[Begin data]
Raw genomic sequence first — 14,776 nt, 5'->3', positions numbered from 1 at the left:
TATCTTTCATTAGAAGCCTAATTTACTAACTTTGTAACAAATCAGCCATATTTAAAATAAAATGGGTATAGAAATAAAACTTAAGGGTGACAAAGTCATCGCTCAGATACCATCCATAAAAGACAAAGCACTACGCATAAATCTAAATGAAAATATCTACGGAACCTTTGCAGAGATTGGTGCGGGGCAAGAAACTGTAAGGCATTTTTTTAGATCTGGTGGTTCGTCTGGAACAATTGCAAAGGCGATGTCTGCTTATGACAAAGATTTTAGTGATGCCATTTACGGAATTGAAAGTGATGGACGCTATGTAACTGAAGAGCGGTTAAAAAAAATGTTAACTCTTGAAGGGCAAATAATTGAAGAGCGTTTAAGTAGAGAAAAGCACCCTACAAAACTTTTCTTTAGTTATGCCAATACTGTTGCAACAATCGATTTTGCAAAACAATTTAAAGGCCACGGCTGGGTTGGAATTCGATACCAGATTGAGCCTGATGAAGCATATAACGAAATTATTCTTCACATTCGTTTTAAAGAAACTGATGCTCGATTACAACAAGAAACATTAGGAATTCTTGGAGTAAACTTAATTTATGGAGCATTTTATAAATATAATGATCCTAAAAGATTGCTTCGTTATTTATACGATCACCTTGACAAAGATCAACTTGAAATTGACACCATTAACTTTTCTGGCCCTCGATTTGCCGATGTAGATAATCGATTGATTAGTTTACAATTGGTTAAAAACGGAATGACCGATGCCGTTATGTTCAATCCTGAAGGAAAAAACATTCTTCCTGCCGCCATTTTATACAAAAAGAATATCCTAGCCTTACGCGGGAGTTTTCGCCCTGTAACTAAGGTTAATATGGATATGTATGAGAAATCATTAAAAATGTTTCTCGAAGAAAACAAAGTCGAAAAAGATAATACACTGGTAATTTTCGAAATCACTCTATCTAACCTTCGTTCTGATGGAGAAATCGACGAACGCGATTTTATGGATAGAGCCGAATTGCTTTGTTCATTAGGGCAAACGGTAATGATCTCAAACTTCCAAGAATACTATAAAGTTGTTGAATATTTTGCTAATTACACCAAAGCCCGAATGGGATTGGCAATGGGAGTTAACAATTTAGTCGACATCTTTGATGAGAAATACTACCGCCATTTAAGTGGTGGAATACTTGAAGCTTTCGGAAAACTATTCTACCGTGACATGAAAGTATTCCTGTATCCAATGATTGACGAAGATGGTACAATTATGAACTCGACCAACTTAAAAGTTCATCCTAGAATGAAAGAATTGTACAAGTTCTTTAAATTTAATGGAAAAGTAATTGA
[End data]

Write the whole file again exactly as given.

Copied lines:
Raw genomic sequence first — 14,776 nt, 5'->3', positions numbered from 1 at the left:
TATCTTTCATTAGAAGCCTAATTTACTAACTTTGTAACAAATCAGCCATATTTAAAATAAAATGGGTATAGAAATAAAACTTAAGGGTGACAAAGTCATCGCTCAGATACCATCCATAAAAGACAAAGCACTACGCATAAATCTAAATGAAAATATCTACGGAACCTTTGCAGAGATTGGTGCGGGGCAAGAAACTGTAAGGCATTTTTTTAGATCTGGTGGTTCGTCTGGAACAATTGCAAAGGCGATGTCTGCTTATGACAAAGATTTTAGTGATGCCATTTACGGAATTGAAAGTGATGGACGCTATGTAACTGAAGAGCGGTTAAAAAAAATGTTAACTCTTGAAGGGCAAATAATTGAAGAGCGTTTAAGTAGAGAAAAGCACCCTACAAAACTTTTCTTTAGTTATGCCAATACTGTTGCAACAATCGATTTTGCAAAACAATTTAAAGGCCACGGCTGGGTTGGAATTCGATACCAGATTGAGCCTGATGAAGCATATAACGAAATTATTCTTCACATTCGTTTTAAAGAAACTGATGCTCGATTACAACAAGAAACATTAGGAATTCTTGGAGTAAACTTAATTTATGGAGCATTTTATAAATATAATGATCCTAAAAGATTGCTTCGTTATTTATACGATCACCTTGACAAAGATCAACTTGAAATTGACACCATTAACTTTTCTGGCCCTCGATTTGCCGATGTAGATAATCGATTGATTAGTTTACAATTGGTTAAAAACGGAATGACCGATGCCGTTATGTTCAATCCTGAAGGAAAAAACATTCTTCCTGCCGCCATTTTATACAAAAAGAATATCCTAGCCTTACGCGGGAGTTTTCGCCCTGTAACTAAGGTTAATATGGATATGTATGAGAAATCATTAAAAATGTTTCTCGAAGAAAACAAAGTCGAAAAAGATAATACACTGGTAATTTTCGAAATCACTCTATCTAACCTTCGTTCTGATGGAGAAATCGACGAACGCGATTTTATGGATAGAGCCGAATTGCTTTGTTCATTAGGGCAAACGGTAATGATCTCAAACTTCCAAGAATACTATAAAGTTGTTGAATATTTTGCTAATTACACCAAAGCCCGAATGGGATTGGCAATGGGAGTTAACAATTTAGTCGACATCTTTGATGAGAAATACTACCGCCATTTAAGTGGTGGAATACTTGAAGCTTTCGGAAAACTATTCTACCGTGACATGAAAGTATTCCTGTATCCAATGATTGACGAAGATGGTACAATTATGAACTCGACCAACTTAAAAGTTCATCCTAGAATGAAAGAATTGTACAAGTTCTTTAAATTTAATGGAAAAGTAATTGA